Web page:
The Political, Environmental, and Economical Motivations Regarding Alexanders Campaign
This is the aspect of Alexander’s history that can be argued to have advance considerably in the last two centuries. Considerable amounts of new information on the prehistory, administration, events during Philip (Alexander’s father), and Persian/Oriental records have been uncovered through archeology and studied by historians lending new insights to this aspect of the study of Alexander. Interdisciplinary studies are also shedding light on the political, environmental, and economical factors that not only drove Alexander to campaign, but lent themselves to his numerous successes and illuminate factors that could have influenced the many decisions that Alexander made and how they succeeded when considered irregular by contemporary logical thinking. Carol provides a good example of how these interdisciplinary studies combine to affect the tactics used by Alexander:
“I began with geography and Macedonia, the part of the world where Alexander was born and raised, the physical conditions of which determine the nature of life within it… it is defined by two great river systems, numerous mountains, and layers of plains… These same qualities defined the region as a “hard” rather than a “soft” country. And its inhabitants were likely to become strong rather than weak in moving flocks, contending with wild animals, farming the land, and digging for minerals… To make use of the natural resources and to create and then maintain an independent state meant command of mountainous terrain and the abundant waters of long rivers, both of which tended to divide the region into smaller units. An ability to turn these features into assets was essential to the emergence of an effective state… Alexander would have gained familiarity with the nature of Macedonia and neighboring regions by first-hand experience… He was prepared as a result for the major battles fought and won by the Macedonians under Alexander’s command, many if which took place at rivers.”
This is an effective course of evaluation of how Alexander managed to win several battles that took place with his army assaulting across rivers, traditionally viewed as a position of weakness, how his Macedonians could retain efficacy in such maneuvers, and provides an interesting insight that could otherwise be overlooked by historians. Disciplinary comparisons are also providing insights in this aspect of studies regarding Alexander. Samuel provides an interesting insight through the comparison of Macedonian politics and economics to those of the Germanic tribes and the states they formed after the fall of Rome and concluding that, “If we see him(Alexander) more like a Viking king than a settled Oriental despot, his impulse to conquer further makes sense, as do some of the events that particularly troubled his ancient biographies.”. This is the most innovative section of studies that I have evaluated in this paper and the one I believe is the most likely to continue to progress.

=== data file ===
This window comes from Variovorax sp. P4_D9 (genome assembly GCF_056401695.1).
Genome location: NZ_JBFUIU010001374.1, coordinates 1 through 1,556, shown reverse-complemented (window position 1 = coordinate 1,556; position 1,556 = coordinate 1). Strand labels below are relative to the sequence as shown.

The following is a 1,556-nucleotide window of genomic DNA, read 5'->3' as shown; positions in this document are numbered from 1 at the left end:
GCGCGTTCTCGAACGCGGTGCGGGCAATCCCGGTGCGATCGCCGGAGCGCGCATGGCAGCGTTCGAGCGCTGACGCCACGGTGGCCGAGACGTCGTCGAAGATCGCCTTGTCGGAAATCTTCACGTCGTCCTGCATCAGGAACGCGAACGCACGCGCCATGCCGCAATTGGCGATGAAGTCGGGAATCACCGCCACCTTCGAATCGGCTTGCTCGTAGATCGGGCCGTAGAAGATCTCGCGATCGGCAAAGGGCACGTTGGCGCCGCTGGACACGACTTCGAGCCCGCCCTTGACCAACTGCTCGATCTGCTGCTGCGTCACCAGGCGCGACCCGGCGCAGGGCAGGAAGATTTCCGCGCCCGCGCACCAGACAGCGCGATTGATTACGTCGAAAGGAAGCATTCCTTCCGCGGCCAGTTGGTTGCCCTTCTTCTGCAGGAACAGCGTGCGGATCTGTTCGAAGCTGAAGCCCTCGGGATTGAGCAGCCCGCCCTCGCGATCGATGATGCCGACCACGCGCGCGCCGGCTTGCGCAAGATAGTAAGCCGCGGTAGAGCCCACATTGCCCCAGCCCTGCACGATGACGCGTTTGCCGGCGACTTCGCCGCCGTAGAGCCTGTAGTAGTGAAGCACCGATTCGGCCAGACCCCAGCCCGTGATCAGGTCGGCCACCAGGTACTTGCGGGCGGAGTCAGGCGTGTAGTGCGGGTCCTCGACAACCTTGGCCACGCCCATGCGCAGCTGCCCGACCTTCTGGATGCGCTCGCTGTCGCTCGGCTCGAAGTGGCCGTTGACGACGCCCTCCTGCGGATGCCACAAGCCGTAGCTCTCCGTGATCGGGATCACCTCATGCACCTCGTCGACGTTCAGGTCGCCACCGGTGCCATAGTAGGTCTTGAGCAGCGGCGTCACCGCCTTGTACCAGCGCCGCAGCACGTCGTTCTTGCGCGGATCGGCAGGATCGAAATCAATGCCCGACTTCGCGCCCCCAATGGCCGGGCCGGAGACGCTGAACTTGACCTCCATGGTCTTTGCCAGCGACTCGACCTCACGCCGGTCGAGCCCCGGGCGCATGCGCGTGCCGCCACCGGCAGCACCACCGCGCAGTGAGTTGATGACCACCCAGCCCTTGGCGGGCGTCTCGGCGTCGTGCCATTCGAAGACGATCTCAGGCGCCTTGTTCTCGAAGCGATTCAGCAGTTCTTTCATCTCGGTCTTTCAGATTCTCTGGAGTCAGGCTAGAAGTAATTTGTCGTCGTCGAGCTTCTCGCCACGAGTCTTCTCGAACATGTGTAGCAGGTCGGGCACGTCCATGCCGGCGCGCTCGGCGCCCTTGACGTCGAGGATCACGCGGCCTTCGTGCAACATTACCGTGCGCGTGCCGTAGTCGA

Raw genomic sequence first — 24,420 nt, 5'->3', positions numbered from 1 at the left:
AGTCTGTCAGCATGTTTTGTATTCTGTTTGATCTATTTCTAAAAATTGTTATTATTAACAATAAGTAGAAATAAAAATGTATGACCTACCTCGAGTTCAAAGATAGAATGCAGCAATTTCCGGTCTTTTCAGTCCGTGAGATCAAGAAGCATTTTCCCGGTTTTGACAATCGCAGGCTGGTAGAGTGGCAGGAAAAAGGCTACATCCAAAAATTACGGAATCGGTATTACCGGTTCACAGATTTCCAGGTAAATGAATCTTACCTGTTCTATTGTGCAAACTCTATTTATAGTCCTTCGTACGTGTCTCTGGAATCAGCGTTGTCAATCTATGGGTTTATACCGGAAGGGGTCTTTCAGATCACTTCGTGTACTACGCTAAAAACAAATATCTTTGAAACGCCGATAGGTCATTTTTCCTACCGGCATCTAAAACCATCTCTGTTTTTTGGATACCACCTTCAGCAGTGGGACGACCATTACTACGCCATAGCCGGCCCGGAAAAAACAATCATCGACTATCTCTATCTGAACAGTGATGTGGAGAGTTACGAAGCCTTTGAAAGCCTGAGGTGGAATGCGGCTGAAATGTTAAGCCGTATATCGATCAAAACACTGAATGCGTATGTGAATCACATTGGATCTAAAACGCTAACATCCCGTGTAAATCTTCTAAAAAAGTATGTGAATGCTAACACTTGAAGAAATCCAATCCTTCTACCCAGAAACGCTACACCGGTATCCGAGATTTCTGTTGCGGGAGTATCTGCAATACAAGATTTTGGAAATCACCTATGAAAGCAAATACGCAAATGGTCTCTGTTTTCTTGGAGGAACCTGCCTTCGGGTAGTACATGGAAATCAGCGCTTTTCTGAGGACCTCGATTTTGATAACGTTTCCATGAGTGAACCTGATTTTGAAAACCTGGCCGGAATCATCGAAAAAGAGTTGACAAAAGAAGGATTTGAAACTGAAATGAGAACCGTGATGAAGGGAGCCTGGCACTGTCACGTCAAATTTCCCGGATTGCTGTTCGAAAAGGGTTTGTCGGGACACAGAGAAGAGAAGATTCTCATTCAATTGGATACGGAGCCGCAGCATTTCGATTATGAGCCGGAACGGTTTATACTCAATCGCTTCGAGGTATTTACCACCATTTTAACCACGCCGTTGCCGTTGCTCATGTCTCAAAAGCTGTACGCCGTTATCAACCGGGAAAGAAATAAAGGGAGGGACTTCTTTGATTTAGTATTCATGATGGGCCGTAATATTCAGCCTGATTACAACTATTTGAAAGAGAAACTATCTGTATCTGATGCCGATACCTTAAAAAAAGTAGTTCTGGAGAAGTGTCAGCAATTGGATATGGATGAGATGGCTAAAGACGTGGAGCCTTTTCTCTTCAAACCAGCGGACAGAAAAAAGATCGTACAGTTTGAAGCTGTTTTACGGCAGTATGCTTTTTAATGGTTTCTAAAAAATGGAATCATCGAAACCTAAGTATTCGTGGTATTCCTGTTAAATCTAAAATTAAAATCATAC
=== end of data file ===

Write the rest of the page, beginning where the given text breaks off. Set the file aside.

Peter Green summarizes the state of the historical climate of the study of Alexander concisely, “After all, in the broadest sense (however we may quibble over the details) the facts of Alexander’s life are not really in dispute.” It is, ultimately, our interpretation of them that matters.”. There are inconsistencies in the facts, and the study of Alexanders campaign route is evidence of this. As archeology provides us with more details of landmarks and cities in the areas of contention this will likely either become more contentious or definitively solved. Unfortunately, the passage of time has been the greatest obstacle in this field of study, both by the change of terrain to the loss of primary materials. There is still room for this facet of study to flourish and it may be beneficial to Archeologists and Historians alike to peruse the breadth of material on this subject to help identify potential locations of interest in this endeavor.
Green’s comment is much more impactful for the deification debate. The seesaw of these opinions can be seen throughout the larger body of work. The fact is that there will be no conclusion of this debate. We cannot diagnose megalomania without the primary evidence that no longer exists and equally cannot identify the exact thoughts of Alexander in any situation. But, even knowing this, this facet of study will continue to be pursued and opinions made. Unless more direct evidence becomes available this will remain a point of contention for in the history of Alexander.
The body information in the study of the impersonal motivations of Alexander is rapidly growing in the modern studies of Alexander. The use of interdisciplinary studies and new information regarding Macedonia and Persian are catalysts in this movement. This is most of the true innovation that is taking place in study of Alexander’s history and seems to be the most prominent and exciting part of Alexander studies today.
Alexander studies have languished in the recent past. The stagnancy of the source information causing limited movement within the historical community and leaving the history subject to the whims of opinionating idealists. The future of this field of study looks promising however, as new evidence in other fields and the potential of recovering new sources of information through archeological and interdisciplinary studies seems likely.